Soup? Cool!

These soups are cool! Chilled soup recipes are unique because many are not even cooked.  Pureed vegetables with added flavorings are extremely refreshing.  They also keep your kitchen cool and comfortable.  Others are cooked, then chilled for a few hours before serving.  Many cold summer soups are made of fruits, while others may even combine veggies with fruit for unique flavor combinations.

This next recipe is great for do-ahead cooks.  It tastes better a day after it is made—so go ahead and prepare it in advance.

Summer corn soup

For the soup:

3 cups whole milk

3 ears of fresh corn, kernels cut from cobs, cobs broken in half and reserved*

2 tablespoons canola oil

1 large onion, chopped

1 large carrot, peeled, thinly sliced

1 celery stalk, thinly sliced

1 garlic clove, crushed

2 cups water

2 tablespoons parsley, checked and chopped

2 teaspoons dried oregano

1 bay leaf

Ground white pepper

For the garnish:

1/3 cup fresh corn kernels cut from about 1/2 ear of corn

1 scallion, thinly sliced

Pinch of cayenne pepper

Sour cream

Bring milk and reserved corncob halves (not kernels) just to a boil in a heavy medium pot. Remove from heat, cover, and let steep while sautéing vegetables.

Heat oil in a large saucepan over medium heat. Add onion; sprinkle with salt and sauté until translucent, about 5 minutes (do not let onion brown). Add corn kernels, carrot, celery, and garlic; cook until vegetables are soft, stirring frequently, about 10 minutes. Add 2 cups water, herbs, bay leaf, and milk with corncobs. Increase heat and bring to a boil. Cover partially, reduce heat to low, and simmer 20 minutes to blend flavors.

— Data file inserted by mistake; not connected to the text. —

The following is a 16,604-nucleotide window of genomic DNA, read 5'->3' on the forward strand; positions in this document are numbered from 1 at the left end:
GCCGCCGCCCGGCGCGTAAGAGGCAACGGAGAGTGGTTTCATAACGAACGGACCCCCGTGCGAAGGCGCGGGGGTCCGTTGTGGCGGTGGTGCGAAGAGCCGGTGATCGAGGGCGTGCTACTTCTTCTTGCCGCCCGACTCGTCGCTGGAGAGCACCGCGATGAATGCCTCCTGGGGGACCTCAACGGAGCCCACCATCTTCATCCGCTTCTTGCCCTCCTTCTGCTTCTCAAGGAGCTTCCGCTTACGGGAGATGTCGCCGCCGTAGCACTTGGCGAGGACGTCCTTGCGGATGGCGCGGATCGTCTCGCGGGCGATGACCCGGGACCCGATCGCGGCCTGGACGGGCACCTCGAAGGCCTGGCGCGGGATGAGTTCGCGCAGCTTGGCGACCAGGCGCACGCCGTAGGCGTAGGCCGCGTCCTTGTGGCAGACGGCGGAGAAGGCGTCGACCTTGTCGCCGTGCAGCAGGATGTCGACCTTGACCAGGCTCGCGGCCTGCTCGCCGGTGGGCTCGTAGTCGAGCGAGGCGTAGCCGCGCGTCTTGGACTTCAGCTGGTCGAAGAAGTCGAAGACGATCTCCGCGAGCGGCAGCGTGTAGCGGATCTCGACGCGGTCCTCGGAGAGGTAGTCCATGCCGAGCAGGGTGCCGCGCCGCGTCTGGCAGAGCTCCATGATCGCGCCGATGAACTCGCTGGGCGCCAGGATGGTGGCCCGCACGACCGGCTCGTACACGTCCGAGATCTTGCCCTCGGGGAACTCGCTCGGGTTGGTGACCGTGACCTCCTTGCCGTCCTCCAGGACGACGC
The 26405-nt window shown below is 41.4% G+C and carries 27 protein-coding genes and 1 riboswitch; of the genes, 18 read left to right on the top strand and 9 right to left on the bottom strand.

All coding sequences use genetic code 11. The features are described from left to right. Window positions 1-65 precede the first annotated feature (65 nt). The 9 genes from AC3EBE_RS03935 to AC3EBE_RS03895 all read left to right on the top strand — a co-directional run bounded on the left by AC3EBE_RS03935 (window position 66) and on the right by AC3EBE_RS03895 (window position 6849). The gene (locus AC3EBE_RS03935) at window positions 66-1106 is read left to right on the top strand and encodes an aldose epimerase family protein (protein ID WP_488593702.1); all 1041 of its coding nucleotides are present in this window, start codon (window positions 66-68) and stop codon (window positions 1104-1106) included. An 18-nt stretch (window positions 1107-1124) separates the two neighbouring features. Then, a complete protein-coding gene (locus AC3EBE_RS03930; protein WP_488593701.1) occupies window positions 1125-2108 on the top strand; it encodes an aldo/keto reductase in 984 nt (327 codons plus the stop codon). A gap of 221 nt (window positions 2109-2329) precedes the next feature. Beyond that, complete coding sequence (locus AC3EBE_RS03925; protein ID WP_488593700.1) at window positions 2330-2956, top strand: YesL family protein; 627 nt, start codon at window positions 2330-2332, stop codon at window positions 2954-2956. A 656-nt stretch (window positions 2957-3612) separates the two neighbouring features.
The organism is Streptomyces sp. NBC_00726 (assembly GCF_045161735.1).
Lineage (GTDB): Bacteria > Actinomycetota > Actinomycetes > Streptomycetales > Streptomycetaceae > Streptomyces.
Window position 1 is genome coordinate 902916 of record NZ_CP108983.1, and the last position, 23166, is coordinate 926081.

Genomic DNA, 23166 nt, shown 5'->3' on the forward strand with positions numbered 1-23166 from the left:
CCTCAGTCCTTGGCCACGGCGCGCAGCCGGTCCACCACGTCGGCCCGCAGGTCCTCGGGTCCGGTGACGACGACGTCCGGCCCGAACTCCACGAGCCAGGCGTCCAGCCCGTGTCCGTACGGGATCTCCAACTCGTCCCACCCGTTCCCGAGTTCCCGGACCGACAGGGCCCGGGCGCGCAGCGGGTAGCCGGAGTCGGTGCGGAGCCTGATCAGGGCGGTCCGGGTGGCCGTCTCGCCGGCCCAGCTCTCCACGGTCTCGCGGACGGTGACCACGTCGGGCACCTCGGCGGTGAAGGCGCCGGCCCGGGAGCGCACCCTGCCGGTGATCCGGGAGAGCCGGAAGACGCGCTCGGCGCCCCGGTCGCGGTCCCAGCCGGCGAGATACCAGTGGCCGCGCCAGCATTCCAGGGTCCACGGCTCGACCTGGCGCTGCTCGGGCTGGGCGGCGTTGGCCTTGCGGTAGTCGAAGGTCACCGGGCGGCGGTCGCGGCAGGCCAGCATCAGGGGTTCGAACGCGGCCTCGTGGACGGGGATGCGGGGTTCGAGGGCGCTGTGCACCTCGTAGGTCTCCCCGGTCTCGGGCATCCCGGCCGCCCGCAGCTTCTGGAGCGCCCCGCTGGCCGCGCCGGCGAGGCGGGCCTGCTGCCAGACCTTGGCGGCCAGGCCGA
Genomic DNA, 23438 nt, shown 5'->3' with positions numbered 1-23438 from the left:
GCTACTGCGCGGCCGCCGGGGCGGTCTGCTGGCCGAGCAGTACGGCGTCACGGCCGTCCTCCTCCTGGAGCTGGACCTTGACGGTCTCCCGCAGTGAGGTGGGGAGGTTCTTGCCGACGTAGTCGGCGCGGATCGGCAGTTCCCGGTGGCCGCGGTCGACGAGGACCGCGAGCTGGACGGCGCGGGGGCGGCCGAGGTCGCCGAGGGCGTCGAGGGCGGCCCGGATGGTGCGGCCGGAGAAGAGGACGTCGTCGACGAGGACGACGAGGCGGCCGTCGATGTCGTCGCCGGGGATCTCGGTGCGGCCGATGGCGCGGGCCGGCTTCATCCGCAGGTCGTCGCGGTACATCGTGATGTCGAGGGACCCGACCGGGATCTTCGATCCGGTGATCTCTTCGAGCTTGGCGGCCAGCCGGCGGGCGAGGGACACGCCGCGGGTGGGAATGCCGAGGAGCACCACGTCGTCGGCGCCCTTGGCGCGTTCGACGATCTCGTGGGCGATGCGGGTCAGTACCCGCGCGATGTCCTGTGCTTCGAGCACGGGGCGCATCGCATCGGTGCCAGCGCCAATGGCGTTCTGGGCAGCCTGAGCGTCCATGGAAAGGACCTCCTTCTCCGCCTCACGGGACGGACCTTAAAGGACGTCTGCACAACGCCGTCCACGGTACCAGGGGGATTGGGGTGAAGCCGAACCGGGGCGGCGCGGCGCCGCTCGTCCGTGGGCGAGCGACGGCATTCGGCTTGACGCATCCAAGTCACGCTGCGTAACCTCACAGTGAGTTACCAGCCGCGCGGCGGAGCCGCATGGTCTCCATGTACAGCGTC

Discard corncobs and bay leaf. Cool soup slightly. Puree soup using a blender until very smooth. Strain into a large bowl, pressing on solids to extract as much liquid as possible. Season soup to taste with salt and white pepper. Cover and chill overnight.

Mix corn, scallions, and pinch of cayenne. This can be made 2 hours ahead. Let stand at room temperature or refrigerate overnight.

To serve, allow soup to come to room temperature. Divide among bowls. Sprinkle with corn and scallion mixture.  Top with a teaspoon of sour cream and serve.

*This recipe can be prepared from frozen corn cobs; just defrost before beginning.

Avocado Soup

3 ripe avocados

2 cups whole milk

3 tablespoons butter

1/3 cup walnut halves

1/3 cup fresh dill sprigs, plus more for garnish (optional)

1/3 cup diced red onion

1 tablespoon wine vinegar

1 teaspoon kosher salt

Halve and pit two avocados. With a spoon, scoop out flesh and transfer to a blender or food processor. Add milk, butter walnuts, dill, red onion, vinegar, salt, and 1 cup water and puree until smooth.

Cover the blender and refrigerate until the soup is well chilled, at least one hour. Halve and pit remaining avocado. Cut into four sections lengthwise, and then cut crosswise into 1/2-inch chunks. Divide soup among four bowls and garnish each with diced avocado and dill, if desired.

If you like things cold and “hot,” our next soup is for you! Very cool cucumbers combined with hot wasabi cream are a unique combination.

Chilled Cucumber Soup

3 English cucumbers, peeled and cut in chunks

1/2 cup cold water

1/2 tablespoon white vinegar

3 teaspoons kosher salt, divided

For the avocado cream:

1 ripe California avocado, peeled and pitted

1/2 tablespoon fresh lemon juice

1 (8-oz) container plain yogurt

2 finely chopped scallions

1 1/2 cups ice cubes

chopped scallion greens, or croutons for optional garnish

Purée cucumbers with water, vinegar, and 2 teaspoons kosher salt in a blender or food processor until smooth. Set aside.

Mash together avocado, lemon juice, and remaining teaspoon salt until smooth. Whisk in yogurt and pepper to taste.

Just before serving, blend soup with ice until smooth. Serve topped with avocado cream and a sprinkle of chopped scallions.

Many ingredients are prone to infestation. Please consult a local Rav for specific guidelines on how to avoid transgressions related to insects.